Funds not yet allocated to a sub fund

Again, given the limited scope of the anti-forestalling provisions there may be an opportunity for trustees to allocate assets to sub funds before 6 April 2011.

Distributions to ex-employees' families

Whereas previously trustees of an EBT could potentially make tax free distributions to the members of an ex-employee's family, provided that the distribution was not indirectly for the ex-employee's benefit, the new rules include provisions taxing any distributions to an employee, ex-employee or a person chosen by them. However, the anti-forestalling provisions do not extend to where a trustee 'transfers the property in an asset to a relevant person.' There may therefore be scope for trustees to acquire assets and distribute those assets to members of an ex-employee's family before 6 April 2011 free of income tax and NICs. Specific advice should be sought.

Existing loans

If there is scope for trustees to distribute assets to members of an ex-employee's family before 6 April 2011 free of income tax and NICs, it may also be possible to distribute the benefit of existing loans to members of an ex-employee's family, since these constitute a trust asset. Again, specific advice should be sought.

New loans

Because the anti-forestalling provisions do not extend to where a trustee 'transfers the property in an asset to a relevant person' it may be possible for a trustee to acquire assets and lend those assets to beneficiaries before 6 April 2011 free of income tax and NICs, just as cash could be lent under the old rules. Again, specific advice should be sought.

Furthermore, the anti-forestalling provisions only catch loans made after 9 December 2010 which are not repaid before 6 April 2012. Therefore, employees with short term funding requirements may look to the trustees of an EBT to make loans which will be repaid before 6 April 2012 which should not result in any tax charge.

Distributions to employees

In light of the new draft legislation many employees may consider requesting distributions of their entire sub funds. However, from a cash flow perspective they may be advised to request a loan before 6 April 2011, since this will not trigger a tax charge until 6 April 2012. On 6 April 2012 the trustee could write off the loan and trigger the tax charge. This should defer the tax charge for at least one year compared to an outright distribution before 6 April 2011.

Employee share ownership plan trusts (ESOPs)

One use of EBTs is as a warehouse for shares to be used to satisfy option awards granted by employers. Typically, an employer will enter into an agreement (a 'linking agreement') with the trustees under which the trustees agree that, upon being notified by the employer that it has granted a share option, the trustee will reserve sufficient shares held by them to enable the option to be satisfied if and when exercised.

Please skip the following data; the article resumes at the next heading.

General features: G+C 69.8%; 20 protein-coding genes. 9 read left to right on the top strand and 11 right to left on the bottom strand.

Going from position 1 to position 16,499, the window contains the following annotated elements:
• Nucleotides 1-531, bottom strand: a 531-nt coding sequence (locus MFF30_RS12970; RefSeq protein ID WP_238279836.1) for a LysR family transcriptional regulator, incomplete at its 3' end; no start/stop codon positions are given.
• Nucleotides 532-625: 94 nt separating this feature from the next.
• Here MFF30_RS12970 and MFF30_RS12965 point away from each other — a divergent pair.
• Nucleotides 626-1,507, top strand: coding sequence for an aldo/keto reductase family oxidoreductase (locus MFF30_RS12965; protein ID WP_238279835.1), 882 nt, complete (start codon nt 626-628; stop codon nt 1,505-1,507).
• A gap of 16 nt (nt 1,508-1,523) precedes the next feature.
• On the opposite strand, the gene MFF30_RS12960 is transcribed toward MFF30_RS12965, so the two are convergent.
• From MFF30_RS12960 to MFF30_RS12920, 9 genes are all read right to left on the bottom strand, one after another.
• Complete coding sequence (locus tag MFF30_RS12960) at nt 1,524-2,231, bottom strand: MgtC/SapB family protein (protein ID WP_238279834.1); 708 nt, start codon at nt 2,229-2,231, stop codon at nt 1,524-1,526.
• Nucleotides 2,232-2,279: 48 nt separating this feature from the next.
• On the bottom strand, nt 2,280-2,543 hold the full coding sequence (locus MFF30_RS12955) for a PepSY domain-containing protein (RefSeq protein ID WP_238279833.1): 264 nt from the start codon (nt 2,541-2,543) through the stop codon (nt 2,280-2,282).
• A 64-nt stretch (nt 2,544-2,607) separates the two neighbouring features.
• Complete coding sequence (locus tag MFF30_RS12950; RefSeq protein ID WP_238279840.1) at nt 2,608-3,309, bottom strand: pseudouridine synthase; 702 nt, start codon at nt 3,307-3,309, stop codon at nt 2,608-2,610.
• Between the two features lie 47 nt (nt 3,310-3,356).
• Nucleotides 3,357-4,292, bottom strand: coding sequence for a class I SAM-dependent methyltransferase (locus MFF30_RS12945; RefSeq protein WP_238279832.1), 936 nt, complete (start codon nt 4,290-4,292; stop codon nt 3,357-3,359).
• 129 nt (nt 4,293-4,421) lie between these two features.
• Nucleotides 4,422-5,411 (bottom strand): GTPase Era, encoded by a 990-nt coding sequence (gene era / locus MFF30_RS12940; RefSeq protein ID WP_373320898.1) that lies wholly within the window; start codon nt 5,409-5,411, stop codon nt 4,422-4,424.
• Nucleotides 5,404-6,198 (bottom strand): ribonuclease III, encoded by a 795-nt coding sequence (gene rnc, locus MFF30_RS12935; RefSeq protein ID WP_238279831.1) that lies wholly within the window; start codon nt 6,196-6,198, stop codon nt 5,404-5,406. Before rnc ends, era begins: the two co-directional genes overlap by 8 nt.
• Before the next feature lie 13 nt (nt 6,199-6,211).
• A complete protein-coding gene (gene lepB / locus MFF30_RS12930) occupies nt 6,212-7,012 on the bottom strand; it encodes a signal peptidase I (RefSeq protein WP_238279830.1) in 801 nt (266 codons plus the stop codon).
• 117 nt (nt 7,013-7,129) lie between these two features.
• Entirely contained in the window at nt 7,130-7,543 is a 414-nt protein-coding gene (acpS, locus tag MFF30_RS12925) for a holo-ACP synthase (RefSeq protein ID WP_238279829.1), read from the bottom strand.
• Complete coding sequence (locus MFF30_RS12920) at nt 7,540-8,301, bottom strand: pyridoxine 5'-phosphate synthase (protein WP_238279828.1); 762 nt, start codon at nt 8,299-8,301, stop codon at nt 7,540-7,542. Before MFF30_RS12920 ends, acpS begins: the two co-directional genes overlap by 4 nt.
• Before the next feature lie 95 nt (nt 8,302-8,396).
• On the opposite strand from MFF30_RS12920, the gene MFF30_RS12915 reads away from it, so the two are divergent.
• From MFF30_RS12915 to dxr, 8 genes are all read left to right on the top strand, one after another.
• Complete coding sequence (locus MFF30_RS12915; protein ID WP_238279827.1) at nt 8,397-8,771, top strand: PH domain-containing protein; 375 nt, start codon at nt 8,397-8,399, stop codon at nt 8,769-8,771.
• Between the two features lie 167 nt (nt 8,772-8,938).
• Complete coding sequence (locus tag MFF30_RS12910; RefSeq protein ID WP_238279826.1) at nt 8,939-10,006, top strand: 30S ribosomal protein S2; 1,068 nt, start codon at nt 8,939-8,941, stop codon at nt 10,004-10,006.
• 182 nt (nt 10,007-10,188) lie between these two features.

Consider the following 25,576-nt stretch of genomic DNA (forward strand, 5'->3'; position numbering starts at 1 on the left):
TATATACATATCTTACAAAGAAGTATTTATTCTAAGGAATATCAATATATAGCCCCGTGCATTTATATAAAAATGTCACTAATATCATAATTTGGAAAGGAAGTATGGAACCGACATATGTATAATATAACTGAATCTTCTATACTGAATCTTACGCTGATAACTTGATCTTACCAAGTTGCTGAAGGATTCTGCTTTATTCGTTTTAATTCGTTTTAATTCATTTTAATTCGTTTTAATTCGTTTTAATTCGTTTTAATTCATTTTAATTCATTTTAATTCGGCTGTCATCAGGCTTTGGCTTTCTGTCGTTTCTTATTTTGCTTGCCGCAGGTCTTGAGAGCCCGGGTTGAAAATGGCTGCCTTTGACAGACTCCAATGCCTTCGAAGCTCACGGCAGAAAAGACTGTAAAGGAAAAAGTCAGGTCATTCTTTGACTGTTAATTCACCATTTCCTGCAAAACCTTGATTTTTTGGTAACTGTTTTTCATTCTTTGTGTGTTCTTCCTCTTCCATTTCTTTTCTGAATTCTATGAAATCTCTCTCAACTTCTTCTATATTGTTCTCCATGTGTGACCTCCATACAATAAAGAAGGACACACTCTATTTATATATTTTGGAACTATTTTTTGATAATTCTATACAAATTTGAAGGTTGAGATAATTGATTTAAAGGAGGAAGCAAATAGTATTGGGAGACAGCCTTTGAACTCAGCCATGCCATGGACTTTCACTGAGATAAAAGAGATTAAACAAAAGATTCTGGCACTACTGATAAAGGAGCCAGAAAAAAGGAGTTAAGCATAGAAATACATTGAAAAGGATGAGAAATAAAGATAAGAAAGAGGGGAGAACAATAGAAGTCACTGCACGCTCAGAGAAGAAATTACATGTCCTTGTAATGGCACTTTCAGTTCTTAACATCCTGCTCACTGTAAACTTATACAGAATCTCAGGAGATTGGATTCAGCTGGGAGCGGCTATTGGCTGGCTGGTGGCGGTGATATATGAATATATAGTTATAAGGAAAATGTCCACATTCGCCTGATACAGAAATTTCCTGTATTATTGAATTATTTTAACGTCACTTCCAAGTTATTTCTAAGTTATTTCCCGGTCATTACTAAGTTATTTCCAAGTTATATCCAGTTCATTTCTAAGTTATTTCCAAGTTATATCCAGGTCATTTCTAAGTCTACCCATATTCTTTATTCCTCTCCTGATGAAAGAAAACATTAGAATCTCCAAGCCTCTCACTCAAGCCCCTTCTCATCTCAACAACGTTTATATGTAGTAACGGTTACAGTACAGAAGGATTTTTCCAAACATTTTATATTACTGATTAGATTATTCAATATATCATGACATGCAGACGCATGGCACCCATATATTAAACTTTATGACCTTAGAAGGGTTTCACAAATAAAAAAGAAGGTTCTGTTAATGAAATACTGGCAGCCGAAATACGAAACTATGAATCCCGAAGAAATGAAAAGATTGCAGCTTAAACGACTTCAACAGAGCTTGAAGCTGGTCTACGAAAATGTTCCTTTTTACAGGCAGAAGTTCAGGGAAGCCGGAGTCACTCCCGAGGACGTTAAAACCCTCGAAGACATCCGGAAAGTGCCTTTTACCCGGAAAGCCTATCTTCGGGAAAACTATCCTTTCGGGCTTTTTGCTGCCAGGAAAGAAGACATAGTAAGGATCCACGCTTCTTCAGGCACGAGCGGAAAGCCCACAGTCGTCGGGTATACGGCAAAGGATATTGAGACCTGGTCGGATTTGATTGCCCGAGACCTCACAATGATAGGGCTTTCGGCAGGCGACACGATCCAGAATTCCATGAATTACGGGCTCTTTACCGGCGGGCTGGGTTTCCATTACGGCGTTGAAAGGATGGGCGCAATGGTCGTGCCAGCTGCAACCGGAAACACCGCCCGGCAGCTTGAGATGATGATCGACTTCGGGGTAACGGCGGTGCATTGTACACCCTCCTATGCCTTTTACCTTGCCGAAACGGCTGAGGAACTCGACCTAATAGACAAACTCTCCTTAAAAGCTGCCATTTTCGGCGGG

The effect of the draft legislation appears to be that the reservation of a specific number of shares to satisfy an option granted to a particular employee will create an immediate tax charge on the value of the shares (by contrast to the existing position where no tax is payable until the option is exercised or released). There are a number of exclusions for certain approved schemes and arrangements (including approved SIP, CSOP and EMI schemes and SAYE option schemes and registered pension schemes) but no similar relief is provided if the option is unapproved.

Such reservations and linking agreements are entered into not for tax avoidance purposes (after all, the exercise of the securities option will be fully taxable) but for commercial reasons. The employer wants to have certainty that options can be satisfied. It also wants control over who receives options, rather than leaving it up to the trustees' discretion.

We are currently putting representations to HMRC to amend the draft legislation to provide an exclusion for the reservation of securities where there is a related acquisition of an employment-related securities option.

Employer financed retirement benefit schemes ('EFRBS')

The draft legislation applies to EFRBS in the same way.

New EBTs

Except in very limited circumstances, the new rules signify the death of EBTs from 6 April 2011 if they are not ESOPs. Sums earmarked for employees will now be subject to income tax and NICs, preventing the deferral of taxation and therefore significantly impacting upon the attractiveness of new EBTs.

However, some wealthy UK domiciled employees may still look to EBTs as part of their wider planning. An employer could add funds, albeit upon which income tax and NICs must be paid up front, to an EBT which is outside the employee's inheritance tax net, without triggering an immediate inheritance tax charge at 20%, and which should offer a tax free roll up of funds until such time as the trustee earmarks, pays, transfers or makes available a sum to the employee.

The content of this article is intended to provide a general guide to the subject matter. Specialist advice should be sought about your specific circumstances.